Scanning electron microscopy (SEM) and energy dispersive x-ray spectroscopy (EDS) dot map analyses of the pit region were performed following sectioning through the perforation on the tee. The stratified corrosion deposits on the inside surface of the tee primarily contained oxygen and iron, with significant traces of carbon, sulfur, and silicon, and minor traces of copper, manganese, sodium, calcium, and chlorine. Similar analyses were performed on the pipe nipple following sectioning through the consumed threads. The pipe nipple corrosion deposits primarily contained oxygen, carbon, and iron, with traces of aluminum, calcium, sulfur, silicon, sodium, barium, and chlorine. The SEM images and EDS dot maps are available in our NACE conference publication.3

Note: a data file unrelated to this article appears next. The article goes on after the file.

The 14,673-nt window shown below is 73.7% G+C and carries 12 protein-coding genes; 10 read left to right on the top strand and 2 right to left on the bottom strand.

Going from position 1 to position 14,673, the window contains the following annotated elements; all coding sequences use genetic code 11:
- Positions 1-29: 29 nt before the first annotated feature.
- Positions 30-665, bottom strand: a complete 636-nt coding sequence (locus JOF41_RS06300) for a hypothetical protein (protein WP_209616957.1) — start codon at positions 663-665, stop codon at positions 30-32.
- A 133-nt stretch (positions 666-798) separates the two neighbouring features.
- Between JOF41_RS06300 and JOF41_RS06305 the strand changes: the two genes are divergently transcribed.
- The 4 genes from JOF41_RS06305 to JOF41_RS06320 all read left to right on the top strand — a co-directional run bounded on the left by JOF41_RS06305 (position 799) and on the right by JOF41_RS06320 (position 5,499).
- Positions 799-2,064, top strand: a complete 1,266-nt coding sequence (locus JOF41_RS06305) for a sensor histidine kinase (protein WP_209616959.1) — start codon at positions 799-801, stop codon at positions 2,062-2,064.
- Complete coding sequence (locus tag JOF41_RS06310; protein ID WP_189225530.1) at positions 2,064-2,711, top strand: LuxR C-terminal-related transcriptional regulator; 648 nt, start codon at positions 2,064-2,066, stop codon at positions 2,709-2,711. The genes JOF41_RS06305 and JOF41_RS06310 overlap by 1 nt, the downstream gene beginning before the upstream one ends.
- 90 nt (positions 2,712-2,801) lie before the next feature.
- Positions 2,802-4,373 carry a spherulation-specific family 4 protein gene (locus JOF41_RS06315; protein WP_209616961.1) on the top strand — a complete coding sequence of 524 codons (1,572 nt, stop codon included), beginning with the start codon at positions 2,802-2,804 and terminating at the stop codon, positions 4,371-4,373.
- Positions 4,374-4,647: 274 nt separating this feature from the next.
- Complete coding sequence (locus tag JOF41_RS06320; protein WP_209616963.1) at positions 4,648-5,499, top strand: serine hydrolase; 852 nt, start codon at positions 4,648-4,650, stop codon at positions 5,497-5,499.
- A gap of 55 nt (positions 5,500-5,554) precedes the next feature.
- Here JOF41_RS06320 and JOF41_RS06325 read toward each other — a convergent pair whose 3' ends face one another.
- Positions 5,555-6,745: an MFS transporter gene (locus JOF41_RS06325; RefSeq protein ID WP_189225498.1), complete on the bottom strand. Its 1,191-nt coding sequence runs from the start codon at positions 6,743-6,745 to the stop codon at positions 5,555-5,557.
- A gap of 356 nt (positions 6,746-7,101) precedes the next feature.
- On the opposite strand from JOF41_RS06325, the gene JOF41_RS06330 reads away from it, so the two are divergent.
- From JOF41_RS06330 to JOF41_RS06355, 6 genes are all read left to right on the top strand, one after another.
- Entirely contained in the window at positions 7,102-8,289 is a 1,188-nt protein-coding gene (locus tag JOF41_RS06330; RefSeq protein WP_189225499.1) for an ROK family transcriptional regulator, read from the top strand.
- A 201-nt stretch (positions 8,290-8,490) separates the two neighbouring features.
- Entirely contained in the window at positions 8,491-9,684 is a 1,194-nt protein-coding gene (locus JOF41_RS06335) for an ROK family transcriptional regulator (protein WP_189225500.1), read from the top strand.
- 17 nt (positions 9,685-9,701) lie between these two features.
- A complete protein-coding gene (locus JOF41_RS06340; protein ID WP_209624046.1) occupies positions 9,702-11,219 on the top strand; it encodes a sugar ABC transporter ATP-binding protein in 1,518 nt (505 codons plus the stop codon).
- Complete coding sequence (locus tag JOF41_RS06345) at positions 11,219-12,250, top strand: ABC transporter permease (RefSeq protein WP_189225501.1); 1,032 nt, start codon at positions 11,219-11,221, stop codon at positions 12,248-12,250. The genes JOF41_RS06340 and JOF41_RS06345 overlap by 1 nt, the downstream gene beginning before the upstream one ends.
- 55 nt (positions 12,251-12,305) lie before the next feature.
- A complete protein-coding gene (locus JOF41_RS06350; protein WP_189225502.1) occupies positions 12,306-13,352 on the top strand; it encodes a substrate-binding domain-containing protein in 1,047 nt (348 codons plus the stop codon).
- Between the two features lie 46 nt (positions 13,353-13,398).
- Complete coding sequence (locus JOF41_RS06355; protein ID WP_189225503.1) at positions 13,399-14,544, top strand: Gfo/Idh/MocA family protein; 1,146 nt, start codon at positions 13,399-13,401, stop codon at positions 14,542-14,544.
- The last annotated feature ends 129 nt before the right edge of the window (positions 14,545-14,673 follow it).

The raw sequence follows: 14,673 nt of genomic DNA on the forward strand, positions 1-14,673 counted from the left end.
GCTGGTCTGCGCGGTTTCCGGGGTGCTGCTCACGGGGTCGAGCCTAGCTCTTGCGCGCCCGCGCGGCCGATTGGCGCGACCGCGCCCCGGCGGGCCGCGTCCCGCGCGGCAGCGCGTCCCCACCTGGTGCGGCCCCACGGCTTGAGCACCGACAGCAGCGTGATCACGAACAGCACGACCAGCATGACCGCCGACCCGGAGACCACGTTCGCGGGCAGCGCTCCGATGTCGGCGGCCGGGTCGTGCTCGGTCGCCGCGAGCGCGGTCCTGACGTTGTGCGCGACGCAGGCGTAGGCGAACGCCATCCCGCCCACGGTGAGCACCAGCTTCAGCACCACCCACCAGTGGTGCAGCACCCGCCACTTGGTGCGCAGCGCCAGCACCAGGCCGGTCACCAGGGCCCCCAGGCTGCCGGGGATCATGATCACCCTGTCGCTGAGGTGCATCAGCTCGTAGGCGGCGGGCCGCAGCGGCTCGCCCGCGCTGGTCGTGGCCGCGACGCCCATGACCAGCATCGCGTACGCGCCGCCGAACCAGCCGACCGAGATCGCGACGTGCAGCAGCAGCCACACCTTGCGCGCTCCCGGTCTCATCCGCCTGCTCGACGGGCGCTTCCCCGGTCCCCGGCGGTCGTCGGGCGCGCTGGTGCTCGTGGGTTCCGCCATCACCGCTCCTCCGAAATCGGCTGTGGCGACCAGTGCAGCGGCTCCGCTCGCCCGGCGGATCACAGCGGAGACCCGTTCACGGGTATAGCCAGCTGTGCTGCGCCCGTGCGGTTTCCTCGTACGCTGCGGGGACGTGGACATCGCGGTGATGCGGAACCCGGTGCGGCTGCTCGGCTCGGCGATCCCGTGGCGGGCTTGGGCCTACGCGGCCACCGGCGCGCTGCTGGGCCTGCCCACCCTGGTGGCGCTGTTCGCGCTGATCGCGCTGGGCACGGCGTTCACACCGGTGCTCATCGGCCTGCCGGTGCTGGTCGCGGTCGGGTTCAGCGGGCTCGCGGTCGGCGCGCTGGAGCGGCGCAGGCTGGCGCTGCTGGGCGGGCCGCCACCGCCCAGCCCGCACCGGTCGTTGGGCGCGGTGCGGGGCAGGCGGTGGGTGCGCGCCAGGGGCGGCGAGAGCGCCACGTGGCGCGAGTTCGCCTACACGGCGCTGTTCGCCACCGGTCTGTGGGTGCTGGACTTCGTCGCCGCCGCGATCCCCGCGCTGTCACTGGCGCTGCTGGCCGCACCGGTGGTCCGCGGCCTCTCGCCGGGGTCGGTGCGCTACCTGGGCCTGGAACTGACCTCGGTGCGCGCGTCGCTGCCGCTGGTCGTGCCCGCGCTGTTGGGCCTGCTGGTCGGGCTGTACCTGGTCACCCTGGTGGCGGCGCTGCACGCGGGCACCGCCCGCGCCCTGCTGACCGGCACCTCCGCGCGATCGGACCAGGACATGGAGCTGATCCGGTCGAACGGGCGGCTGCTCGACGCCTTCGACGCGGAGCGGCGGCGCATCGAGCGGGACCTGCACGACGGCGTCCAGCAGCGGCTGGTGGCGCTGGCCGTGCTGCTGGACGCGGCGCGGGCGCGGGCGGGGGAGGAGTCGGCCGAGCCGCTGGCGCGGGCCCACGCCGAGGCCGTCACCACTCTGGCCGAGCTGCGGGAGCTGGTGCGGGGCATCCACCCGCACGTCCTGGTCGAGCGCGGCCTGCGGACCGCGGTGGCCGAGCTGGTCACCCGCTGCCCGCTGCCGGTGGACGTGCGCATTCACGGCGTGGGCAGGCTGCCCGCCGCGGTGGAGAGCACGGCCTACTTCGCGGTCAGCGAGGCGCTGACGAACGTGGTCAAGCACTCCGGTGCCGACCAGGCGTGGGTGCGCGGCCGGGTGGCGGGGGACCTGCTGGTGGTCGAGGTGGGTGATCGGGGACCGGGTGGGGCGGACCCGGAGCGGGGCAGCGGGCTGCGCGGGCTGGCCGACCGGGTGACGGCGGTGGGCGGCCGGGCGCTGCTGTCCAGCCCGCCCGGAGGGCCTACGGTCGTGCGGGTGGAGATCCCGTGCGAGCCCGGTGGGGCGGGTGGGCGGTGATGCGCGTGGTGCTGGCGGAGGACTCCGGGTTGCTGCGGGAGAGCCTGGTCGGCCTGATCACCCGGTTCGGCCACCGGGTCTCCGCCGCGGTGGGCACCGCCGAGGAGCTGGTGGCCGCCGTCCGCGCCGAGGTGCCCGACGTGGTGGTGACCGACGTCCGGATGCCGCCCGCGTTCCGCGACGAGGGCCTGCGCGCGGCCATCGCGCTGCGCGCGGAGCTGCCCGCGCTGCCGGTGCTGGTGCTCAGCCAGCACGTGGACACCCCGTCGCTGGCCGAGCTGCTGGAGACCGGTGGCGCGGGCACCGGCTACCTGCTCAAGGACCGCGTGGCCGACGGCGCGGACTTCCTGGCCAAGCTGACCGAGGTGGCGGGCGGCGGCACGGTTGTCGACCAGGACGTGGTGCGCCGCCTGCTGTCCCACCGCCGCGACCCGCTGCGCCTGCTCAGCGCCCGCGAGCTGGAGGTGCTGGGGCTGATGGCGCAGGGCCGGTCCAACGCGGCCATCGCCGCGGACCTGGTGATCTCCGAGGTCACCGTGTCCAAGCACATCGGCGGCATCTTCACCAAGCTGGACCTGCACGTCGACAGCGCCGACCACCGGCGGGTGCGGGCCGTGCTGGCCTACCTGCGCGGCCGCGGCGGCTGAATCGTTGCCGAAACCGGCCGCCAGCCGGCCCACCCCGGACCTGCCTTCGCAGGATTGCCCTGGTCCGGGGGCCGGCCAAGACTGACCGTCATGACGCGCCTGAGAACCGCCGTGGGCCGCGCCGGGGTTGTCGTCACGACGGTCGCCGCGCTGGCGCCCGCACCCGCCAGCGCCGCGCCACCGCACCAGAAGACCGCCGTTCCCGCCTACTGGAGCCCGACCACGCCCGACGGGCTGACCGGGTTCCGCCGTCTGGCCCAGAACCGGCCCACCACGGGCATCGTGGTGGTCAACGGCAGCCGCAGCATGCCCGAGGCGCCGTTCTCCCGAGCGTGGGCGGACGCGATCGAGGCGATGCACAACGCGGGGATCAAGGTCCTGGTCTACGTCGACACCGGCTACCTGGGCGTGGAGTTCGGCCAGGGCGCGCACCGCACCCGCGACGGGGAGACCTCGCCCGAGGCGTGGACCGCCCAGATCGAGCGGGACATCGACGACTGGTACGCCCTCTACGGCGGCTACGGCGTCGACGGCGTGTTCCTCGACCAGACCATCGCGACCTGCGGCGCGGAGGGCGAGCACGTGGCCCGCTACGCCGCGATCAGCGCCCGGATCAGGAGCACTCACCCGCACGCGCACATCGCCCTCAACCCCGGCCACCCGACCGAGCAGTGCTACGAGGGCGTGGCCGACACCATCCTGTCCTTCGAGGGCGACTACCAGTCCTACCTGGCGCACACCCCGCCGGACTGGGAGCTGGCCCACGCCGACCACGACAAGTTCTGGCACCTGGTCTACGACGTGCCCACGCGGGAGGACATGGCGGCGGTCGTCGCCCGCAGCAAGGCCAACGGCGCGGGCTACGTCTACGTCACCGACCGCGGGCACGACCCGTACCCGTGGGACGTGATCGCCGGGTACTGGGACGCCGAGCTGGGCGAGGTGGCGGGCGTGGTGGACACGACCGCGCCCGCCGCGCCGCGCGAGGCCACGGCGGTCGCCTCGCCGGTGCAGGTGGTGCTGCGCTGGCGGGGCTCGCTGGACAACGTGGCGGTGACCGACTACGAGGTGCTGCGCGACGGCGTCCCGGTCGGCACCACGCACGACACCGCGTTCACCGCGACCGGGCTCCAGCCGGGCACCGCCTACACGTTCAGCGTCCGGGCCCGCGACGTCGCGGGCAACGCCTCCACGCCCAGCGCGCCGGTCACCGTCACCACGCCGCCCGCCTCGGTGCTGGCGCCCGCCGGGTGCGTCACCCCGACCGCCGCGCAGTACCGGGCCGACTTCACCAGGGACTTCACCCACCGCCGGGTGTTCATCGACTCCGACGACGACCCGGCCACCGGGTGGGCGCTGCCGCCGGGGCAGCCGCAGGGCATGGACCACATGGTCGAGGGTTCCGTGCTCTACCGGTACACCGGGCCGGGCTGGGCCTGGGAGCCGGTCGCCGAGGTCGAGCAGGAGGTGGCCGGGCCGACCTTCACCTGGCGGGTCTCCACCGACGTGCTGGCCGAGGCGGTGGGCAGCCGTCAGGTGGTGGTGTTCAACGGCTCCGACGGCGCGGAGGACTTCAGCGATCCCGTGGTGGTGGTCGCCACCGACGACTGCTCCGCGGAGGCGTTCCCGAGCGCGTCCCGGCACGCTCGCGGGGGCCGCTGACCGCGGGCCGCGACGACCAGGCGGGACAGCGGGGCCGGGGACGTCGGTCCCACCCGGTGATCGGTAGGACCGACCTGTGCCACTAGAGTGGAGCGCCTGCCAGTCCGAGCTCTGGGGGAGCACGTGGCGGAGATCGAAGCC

X-Ray Diffraction Analysis
The deposits/corrosion products removed from the inside surface of the tee were analyzed using EDS and x-ray diffraction (XRD). The former method identifies the elements present; the latter identifies crystalline compounds, but does not detect non-crystalline organic sludges. EDS analysis confirmed that the predominant elements present in the deposits were carbon, oxygen, sulfur, and iron.
XRD analysis indicated that the primary crystalline phases present were siderite—52 wt%, quartz (SiO2)—22 wt%, mackinawite (FeS)—7 wt%, greigite (Fe3S4)—11 wt%, troilite (FeS)—3 wt%, and sulfur—5 wt%. Siderite is formed from carbonic acid corrosion (CO2 corrosion) of steel, while mackinawite, greigite, and troilite are iron sulfides formed from hydrogen sulfide (H2S) corrosion of steel.